This wouldn’t be a game in the vein of Yakuza without baseball now, would it?! Although, being that Ken is bound to hit the ball out of the park and a few miles away with one swift motion, things are a little different this time around. Ken must fend off bandits on motorbikes as they speed towards him by smacking them with a giant steel girder as far as he can! This game is practically baseball but with live subjects – that alone instantly makes this whole process about 100 times more fun!
Gambling man Ken:
This is one of the boring options. It’s not boring because of the gameplay but because it’s basically what it says on the tin! Just like all games, there is a casino in town and you can participate in a few games such as Blackjack, Poker and Roulette. Thankfully there is no Majong this time around – you have no idea how happy that makes me as that game has always confused me!
Mortal Kombat Ken:
If you fancy your chances against increasingly difficult opponents in order to win amazing prizes, then the arena is for you! Stationed in the centre of town, once you unlock it you’ll have access to both gladiator battles and duels. Duels pit you against each of the main story-line ‘bosses’ one by one. Each time you defeat one of the guys, their level increases so you can fight them again for another reward at a higher level. There are 12 enemies with 10 difficulty levels each! The gladiator battles are more relaxed, it’s you against 10-20 enemies in three rounds of chaos. The final round contains a mini-boss among the many foes as well. These battles can get pretty hectic and there are 12 of these as well. Also, yes – you have to defeat all gladiator battles and duels in order to get a trophy.
SEGA Employee Ken:
Once again, this wouldn’t be a game by the Yakuza devs if this wasn’t included! In the vast emptiness of the Wasteland, you’ll sometimes come across old broken SEGA arcade machines. If you take these to a collector in Eden, he’ll fix them up and let you play on them. That’s right – even in the apocalyptic future you get to play on the UFO grabber machines and try and set a high score in Super Off-Road! I’ve not yet uncovered all of the machines within the game, but it appears there are five of them and you obtain them by grabbing treasure maps from enemies upon slaughtering them – treasure maps which have a set time to find before they vanish (for some reason).
DiRT Rally Ken:
This is another mode which becomes avaliable as you progress through the game, but this one you have to actively seek out as only one race will be given to you unless you’ve gone out and manually found all of the others on your own. It’s basically a set of five races, each with three difficulty levels for you to participate in and try to emerge the victor. If you win, you’ll unlock prizes and new parts for your buggy. That’s right, just like the Toy-car mini-game in Yakuza, you can obtain new parts for your buggy and fully pimp it out as well as repaint it and customise it however you like with no restrictions. This is where Bat comes into the story, he’s a young kid who Ken knowns, just like Lin, who’ll maintain and upgrade the car for you. I’ve found four of the races so far and I’ve been working my way through them – There is still a rather big chunk of the map I’ve not been too yet though…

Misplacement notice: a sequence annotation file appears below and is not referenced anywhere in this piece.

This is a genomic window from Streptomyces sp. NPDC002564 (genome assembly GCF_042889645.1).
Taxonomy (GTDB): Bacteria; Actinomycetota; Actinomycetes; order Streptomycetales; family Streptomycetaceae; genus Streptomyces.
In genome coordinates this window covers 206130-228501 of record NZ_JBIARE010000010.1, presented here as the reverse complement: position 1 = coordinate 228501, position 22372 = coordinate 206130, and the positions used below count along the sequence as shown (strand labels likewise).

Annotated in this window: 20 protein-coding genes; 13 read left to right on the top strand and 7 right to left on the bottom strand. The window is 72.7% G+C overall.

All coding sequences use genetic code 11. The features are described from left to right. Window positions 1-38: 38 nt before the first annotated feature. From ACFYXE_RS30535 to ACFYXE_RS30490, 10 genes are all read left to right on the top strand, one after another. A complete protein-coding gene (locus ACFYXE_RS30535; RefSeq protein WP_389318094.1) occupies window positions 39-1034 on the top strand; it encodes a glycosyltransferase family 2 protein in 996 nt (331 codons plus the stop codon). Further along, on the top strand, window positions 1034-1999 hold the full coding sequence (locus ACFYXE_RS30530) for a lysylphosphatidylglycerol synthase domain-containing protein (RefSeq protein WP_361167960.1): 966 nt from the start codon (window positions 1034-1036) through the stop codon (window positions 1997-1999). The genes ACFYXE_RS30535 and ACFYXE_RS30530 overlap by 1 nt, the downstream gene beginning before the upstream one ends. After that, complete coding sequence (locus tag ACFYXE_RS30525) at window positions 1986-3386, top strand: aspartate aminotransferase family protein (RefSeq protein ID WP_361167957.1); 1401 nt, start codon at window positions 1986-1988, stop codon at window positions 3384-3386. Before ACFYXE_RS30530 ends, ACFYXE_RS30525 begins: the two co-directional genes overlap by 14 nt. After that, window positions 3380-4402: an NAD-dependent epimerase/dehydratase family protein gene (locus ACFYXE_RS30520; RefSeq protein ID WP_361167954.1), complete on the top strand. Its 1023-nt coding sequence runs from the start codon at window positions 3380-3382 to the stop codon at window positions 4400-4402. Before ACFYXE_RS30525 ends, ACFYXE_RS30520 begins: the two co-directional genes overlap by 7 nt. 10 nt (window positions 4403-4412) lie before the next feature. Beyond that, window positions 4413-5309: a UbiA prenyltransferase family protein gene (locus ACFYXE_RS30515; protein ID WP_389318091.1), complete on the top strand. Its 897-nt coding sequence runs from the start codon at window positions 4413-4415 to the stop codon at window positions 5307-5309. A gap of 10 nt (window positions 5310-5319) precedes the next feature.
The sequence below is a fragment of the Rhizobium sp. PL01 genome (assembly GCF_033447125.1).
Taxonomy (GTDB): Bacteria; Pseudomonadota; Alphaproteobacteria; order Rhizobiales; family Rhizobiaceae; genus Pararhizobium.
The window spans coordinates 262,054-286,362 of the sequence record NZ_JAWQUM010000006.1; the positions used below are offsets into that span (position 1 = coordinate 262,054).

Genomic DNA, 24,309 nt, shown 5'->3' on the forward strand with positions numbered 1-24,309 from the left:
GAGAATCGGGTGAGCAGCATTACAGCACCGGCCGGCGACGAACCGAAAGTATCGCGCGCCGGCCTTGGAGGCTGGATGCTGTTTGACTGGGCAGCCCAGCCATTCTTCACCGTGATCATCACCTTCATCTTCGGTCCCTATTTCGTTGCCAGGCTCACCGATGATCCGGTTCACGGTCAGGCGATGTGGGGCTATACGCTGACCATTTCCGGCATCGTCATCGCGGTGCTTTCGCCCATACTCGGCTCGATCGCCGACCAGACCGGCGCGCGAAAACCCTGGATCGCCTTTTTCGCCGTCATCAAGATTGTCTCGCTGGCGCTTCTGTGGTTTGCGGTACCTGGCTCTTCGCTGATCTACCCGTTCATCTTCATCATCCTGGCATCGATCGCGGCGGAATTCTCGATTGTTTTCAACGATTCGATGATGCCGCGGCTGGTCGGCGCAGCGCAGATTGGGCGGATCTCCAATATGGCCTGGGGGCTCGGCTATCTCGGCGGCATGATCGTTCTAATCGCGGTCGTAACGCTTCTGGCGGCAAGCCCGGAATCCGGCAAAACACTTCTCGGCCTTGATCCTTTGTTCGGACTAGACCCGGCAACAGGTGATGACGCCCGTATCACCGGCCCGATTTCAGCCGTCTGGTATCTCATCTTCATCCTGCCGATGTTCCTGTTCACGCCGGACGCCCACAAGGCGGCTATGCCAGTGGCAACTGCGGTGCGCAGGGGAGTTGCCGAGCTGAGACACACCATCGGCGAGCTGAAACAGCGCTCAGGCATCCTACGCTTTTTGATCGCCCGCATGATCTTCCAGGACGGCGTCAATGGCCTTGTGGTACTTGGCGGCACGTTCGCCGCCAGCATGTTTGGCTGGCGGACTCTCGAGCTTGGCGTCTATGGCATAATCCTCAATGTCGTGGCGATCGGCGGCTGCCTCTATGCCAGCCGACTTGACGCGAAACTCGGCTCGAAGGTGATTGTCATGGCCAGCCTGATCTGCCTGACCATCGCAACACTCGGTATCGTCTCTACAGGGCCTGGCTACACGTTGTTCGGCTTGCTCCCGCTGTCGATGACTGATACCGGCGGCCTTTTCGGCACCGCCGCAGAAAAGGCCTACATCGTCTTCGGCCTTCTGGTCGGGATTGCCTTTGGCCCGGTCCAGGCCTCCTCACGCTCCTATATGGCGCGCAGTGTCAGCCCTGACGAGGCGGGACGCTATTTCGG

Disco Dancing Doctor Ken!
This is by far my favourite mini-game in Fist of the North Star, even though I’m not very good at it. In the local clinic, Ken has offered to lend his service, as he has a magical touch which can also heal people as well as kill them. However, the clinic is full and they can’t get through all of the patients as fast as they need too. The nurse has a solution for this as she puts on a musical track and thus begins a cross between the dancing game in Yakuza Zero and the Karaoke game from every other game in the franchise. It’s basically a glorified QTE battle where you must press the prompts in line with them appearing in-game. It also looks and feels a lot like Osu, if you’ve played that? There are quite a few songs to pick from and you must complete all of them perfectly in order to get a trophy! I feel that’s a little harsh, but some people have done it!
Boba Ken – the bounty hunter:
The final mini-game/sub-story I can remember is the many bounties you can take on. You’re basically on the lookout for a very dangerous murderer which you work up to by taking out all of his associates along the way and netting yourself millions of IDL in the process. this is a great way to farm for money as a lot of the smaller bounties come back after a while and can be taken down quite easily considering how much you get. Each main bounty also unlocks a sub-story and completion checkpoint.
Speaking of the completion checkpoints, you only have to complete 50% of them for a trophy – you don’t have to get all 100% this time around. Which is great! However, 50% is still equal to many, many different things on the checklist. When I completed the game at 45 hours, I was on around 30% complete. After 58 hours I’m now at around 45% So, just because you don’t have to get all 100% of the items, don’t think this will be a quite an easy platinum!